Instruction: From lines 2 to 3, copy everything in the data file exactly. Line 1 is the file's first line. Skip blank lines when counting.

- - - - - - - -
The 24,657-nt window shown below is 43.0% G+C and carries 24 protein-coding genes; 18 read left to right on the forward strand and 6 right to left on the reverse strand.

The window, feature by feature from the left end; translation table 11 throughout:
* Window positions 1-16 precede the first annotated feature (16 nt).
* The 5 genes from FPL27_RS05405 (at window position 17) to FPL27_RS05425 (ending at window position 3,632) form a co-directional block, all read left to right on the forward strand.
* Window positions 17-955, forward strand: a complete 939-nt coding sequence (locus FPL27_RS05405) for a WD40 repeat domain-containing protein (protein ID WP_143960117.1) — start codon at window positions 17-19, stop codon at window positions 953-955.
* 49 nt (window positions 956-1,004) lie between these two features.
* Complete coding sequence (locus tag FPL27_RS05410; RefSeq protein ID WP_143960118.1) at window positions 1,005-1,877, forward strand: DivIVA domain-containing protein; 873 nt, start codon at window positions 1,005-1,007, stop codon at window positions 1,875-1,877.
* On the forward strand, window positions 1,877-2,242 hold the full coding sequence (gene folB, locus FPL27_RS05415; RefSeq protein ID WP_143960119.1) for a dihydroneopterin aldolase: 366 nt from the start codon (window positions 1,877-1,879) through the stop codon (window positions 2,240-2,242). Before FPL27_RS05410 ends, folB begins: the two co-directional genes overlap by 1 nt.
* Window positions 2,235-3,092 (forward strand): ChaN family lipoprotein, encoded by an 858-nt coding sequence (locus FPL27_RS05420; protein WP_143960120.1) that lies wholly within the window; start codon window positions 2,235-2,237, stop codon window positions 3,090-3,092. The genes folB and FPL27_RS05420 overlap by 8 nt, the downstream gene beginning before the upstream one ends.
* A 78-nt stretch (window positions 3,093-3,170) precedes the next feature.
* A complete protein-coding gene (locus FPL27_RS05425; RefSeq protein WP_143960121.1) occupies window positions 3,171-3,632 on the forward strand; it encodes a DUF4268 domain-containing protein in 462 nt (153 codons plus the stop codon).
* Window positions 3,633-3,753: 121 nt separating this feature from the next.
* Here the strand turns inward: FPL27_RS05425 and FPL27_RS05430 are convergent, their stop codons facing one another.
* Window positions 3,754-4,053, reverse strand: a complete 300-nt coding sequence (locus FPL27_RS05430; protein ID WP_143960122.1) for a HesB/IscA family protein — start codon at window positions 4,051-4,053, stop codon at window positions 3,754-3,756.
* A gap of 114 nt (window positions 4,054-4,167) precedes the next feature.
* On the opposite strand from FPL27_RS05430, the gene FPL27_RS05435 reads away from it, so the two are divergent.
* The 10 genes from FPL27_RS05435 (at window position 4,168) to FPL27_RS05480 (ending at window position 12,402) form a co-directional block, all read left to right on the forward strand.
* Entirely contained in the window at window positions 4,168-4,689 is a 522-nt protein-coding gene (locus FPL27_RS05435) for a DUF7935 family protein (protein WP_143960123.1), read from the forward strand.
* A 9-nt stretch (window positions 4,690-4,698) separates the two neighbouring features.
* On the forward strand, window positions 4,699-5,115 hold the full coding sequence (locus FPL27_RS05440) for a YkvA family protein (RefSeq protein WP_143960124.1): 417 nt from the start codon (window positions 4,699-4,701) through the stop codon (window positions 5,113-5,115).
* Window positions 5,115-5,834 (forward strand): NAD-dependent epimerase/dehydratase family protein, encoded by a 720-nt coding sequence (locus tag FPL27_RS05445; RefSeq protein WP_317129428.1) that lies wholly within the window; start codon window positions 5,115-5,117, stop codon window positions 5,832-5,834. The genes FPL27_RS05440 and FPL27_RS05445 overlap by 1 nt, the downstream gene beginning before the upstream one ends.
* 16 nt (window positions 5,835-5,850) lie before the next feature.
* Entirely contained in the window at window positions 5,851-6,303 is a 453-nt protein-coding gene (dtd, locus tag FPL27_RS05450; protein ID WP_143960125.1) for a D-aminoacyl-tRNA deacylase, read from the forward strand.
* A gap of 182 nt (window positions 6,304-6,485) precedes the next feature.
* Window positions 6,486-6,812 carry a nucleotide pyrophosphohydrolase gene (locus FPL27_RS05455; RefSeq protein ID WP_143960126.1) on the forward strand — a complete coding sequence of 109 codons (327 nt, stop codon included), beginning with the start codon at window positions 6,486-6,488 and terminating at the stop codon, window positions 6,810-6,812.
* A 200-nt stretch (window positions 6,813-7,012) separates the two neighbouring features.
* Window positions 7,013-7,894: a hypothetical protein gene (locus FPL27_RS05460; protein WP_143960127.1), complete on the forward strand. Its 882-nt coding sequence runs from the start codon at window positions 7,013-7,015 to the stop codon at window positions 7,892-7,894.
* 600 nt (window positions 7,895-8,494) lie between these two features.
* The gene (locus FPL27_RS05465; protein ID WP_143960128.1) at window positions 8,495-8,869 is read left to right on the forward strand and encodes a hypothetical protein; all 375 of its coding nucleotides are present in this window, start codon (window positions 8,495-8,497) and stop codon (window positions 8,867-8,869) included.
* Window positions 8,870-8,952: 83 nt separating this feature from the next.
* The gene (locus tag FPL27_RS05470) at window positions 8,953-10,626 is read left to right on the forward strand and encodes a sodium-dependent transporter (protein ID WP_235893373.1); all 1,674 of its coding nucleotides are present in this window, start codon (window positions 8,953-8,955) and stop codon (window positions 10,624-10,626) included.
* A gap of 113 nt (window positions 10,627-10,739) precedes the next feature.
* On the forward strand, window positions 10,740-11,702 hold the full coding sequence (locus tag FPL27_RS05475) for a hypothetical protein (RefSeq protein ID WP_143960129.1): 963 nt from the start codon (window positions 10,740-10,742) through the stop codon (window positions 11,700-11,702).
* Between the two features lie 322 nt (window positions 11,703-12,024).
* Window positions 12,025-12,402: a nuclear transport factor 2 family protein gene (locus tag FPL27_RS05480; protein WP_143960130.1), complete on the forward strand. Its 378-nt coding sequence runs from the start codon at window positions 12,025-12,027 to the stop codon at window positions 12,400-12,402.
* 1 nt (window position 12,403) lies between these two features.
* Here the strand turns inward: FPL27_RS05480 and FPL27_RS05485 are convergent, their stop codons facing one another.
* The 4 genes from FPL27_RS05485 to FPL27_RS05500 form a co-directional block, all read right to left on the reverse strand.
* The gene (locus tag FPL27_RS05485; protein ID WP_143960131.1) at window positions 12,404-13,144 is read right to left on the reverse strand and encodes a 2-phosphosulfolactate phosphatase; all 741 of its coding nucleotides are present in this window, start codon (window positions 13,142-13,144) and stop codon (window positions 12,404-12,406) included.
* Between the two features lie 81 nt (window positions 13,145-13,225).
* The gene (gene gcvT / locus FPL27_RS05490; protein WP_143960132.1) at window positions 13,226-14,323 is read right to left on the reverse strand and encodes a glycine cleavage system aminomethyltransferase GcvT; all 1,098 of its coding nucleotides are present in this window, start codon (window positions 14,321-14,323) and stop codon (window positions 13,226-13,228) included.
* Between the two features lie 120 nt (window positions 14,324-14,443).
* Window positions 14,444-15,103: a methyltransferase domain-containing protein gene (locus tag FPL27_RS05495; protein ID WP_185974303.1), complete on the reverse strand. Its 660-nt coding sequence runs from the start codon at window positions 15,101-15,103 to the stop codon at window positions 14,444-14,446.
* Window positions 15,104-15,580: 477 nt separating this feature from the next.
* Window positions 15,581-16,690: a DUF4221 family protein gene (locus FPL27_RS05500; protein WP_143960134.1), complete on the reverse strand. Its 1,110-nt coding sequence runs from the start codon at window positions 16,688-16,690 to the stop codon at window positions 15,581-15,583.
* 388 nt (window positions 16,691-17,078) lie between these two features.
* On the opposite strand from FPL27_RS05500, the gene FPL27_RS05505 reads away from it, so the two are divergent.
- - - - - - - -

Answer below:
The window, feature by feature from the left end; translation table 11 throughout:
* Window positions 1-16 precede the first annotated feature (16 nt).